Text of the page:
Would-Be Female Catholic Priests Risk Excommunication

Joan Houk has ministered to the sick and needy, run two Roman Catholic parishes that were without priests and has presided over baptisms and funerals. Her calling now, she says, is to be a priest.

Houk will be one of a dozen women participating in a ceremony Monday in which eight will proclaim themselves priests and four deacons. The ceremony won't be recognized by the Catholic church, which has a 2,000-year tradition of an all-male priesthood.

Similar ceremonies conducted by the group Roman Catholic Womenpriests have been held before in other countries, and most of the participants have been excommunicated. It's the first time the group is holding a ceremony in the U.S.

The Pittsburgh Diocese issued a statement saying the ordination would not be valid.

"This unfortunate ceremony will take place outside the Church and undermines the unity of the Church. Those attempting to confer Holy Orders have, by their own actions, removed themselves from the Church, as have those who present themselves for such an invalid ritual," according to the statement released by the Rev. Ronald Lengwin, a spokesman for the diocese.

The diocese said they will welcome back anyone who chooses to leave the church.

Liberal Catholics say the ongoing clergy shortage and the dramatic rise in female lay leaders in American churches will eventually create pressure to ordain women. More lay people than priests are working full-time in American parishes and a significant number of the lay leaders are women.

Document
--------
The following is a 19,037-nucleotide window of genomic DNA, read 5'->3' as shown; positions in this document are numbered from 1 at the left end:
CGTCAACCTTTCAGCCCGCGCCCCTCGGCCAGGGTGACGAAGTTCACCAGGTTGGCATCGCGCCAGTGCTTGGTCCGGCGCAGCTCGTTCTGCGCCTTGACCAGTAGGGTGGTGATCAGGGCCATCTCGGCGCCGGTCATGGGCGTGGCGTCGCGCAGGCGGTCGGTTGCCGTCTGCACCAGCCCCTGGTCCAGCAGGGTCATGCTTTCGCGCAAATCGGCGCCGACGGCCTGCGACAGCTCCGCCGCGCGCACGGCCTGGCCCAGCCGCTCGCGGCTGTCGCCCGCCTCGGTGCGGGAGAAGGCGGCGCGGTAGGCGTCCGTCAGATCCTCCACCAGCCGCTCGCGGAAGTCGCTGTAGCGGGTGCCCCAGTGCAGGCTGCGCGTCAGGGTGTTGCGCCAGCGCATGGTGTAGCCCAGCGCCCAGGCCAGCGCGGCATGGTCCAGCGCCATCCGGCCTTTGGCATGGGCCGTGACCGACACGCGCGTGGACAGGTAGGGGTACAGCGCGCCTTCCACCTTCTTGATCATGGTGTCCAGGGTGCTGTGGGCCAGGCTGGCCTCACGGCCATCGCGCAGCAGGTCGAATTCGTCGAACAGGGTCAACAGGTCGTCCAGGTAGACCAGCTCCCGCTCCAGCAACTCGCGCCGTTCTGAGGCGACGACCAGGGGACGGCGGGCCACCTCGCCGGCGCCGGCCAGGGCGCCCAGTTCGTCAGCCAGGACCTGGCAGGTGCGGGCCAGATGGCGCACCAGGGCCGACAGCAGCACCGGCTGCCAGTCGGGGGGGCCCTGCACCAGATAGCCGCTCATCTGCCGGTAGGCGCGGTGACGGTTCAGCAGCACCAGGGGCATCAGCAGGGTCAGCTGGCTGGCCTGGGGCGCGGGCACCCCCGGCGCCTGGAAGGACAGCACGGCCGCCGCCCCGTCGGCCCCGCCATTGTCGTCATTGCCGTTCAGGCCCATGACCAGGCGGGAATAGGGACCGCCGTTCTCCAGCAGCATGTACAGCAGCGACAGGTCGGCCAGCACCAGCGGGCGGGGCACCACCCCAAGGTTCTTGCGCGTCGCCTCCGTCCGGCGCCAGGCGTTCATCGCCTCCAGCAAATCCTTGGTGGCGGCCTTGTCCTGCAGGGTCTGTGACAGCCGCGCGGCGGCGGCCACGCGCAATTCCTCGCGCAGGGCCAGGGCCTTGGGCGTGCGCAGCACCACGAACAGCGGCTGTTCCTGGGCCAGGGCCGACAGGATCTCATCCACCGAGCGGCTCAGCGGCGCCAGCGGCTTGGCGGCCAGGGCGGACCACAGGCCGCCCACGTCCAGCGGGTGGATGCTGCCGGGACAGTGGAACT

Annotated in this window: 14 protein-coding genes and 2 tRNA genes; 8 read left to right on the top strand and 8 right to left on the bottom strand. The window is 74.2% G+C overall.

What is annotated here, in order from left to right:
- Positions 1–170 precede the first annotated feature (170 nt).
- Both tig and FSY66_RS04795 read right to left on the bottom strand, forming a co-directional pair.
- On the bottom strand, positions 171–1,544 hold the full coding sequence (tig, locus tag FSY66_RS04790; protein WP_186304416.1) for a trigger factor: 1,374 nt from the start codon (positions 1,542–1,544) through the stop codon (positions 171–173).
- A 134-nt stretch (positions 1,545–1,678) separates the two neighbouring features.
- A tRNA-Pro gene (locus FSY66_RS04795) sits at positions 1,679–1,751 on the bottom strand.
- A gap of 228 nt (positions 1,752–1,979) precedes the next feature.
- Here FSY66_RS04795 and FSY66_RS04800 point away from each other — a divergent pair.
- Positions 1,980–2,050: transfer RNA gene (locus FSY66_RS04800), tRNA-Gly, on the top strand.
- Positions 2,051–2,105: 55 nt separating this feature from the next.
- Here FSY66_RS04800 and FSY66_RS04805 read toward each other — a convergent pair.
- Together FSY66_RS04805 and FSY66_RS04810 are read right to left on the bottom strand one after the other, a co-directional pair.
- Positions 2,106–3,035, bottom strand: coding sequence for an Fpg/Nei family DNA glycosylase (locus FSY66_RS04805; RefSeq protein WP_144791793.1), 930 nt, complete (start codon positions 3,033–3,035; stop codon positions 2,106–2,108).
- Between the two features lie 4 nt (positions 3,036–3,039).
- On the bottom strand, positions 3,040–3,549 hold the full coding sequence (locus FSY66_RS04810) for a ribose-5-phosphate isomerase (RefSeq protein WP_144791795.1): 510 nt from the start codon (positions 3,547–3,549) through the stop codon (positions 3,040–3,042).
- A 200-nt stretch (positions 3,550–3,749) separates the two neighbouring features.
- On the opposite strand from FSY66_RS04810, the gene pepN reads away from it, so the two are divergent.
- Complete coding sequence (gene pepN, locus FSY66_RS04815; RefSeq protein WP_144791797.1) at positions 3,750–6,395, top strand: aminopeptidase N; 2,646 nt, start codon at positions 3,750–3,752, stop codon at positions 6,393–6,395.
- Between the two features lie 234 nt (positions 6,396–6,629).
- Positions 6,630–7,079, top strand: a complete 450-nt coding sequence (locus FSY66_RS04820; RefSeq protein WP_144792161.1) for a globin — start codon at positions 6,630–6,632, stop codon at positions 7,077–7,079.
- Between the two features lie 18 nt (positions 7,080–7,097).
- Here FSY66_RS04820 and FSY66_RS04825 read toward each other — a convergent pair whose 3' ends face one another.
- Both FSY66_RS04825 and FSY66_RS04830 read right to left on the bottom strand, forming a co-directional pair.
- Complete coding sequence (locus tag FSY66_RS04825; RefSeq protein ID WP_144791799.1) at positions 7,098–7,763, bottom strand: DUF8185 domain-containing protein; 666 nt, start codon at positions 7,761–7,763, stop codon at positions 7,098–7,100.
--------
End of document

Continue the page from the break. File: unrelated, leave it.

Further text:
But conservatives believe only males can be priests, as evidenced by Jesus' choice of men to be his apostles and the church's long tradition of only allowing men to serve.

A majority of Catholic respondents to an Associated Press-Ipsos poll taken just after the death of Pope John Paul II last year said they favored ordination of women.

Womenpriests said a male priest presided over the first ordination of seven women sponsored by the group in 2002 in Austria; the women were excommunicated by the Vatican in 2003.

"We need to claim for women their equal right with men to be ordained. And we need to do this 'contra legem,' to break an unjust law and yet to remain firmly within the church," Patricia Fresen said last year at a Philadelphia conference on women in the church.

She is a member of the group, in which she carries the title of bishop, and is one of three people presiding over the Pittsburgh ceremony.

They also say there are many examples of women with prominent roles in Jesus' ministry, including his mother Mary and Mary Magdalene.

"Women were definitely leaders in the early church and so that's what we're asking to go back to, the early leaders of women in the church and leading to ordination," said Aisha S. Taylor, executive director of the Fairfax, Va.-based Women's Ordination Conference.

Eileen DiFranco, 54, of Philadelphia, who will be participating in Monday's ceremony, said she received a letter from Cardinal Justin Rigali, the archbishop of Philadelphia, telling her that she is a threat to church unity.

"I want to hold (the church) to a higher standard," DiFranco said. "I want it to be what it is capable of being, and that is an inclusive community."

Houk decided to pursue priesthood after listening to a speech by Fresen. Houk said she realizes she will face rejection for her choice, but she said she's prepared for that.

"I do not intend to start a church of my own," said Houk, a 66-year-old, married mother of six and grandmother of five. "I will not lead people away from the Catholic church but rather I hope to lead people to the church."